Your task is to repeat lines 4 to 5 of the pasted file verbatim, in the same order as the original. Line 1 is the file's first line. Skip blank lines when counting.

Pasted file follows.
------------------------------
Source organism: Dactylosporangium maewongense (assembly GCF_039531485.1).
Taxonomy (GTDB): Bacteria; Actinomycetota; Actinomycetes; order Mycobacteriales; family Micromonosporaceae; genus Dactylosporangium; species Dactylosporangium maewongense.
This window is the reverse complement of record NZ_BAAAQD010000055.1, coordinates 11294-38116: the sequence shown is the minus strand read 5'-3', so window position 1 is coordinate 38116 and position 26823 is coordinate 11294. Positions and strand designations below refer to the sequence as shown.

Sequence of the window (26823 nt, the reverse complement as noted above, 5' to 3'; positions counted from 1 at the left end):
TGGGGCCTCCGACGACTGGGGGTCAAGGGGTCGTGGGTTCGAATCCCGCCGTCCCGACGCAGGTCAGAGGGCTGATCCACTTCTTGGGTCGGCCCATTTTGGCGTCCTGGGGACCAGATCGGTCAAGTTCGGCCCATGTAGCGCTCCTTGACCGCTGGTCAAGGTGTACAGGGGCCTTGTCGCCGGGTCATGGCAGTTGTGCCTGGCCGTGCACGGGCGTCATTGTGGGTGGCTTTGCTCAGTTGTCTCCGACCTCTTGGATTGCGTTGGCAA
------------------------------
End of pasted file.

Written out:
Sequence of the window (26823 nt, the reverse complement as noted above, 5' to 3'; positions counted from 1 at the left end):
TGGGGCCTCCGACGACTGGGGGTCAAGGGGTCGTGGGTTCGAATCCCGCCGTCCCGACGCAGGTCAGAGGGCTGATCCACTTCTTGGGTCGGCCCATTTTGGCGTCCTGGGGACCAGATCGGTCAAGTTCGGCCCATGTAGCGCTCCTTGACCGCTGGTCAAGGTGTACAGGGGCCTTGTCGCCGGGTCATGGCAGTTGTGCCTGGCCGTGCACGGGCGTCATTGTGGGTGGCTTTGCTCAGTTGTCTCCGACCTCTTGGATTGCGTTGGCAA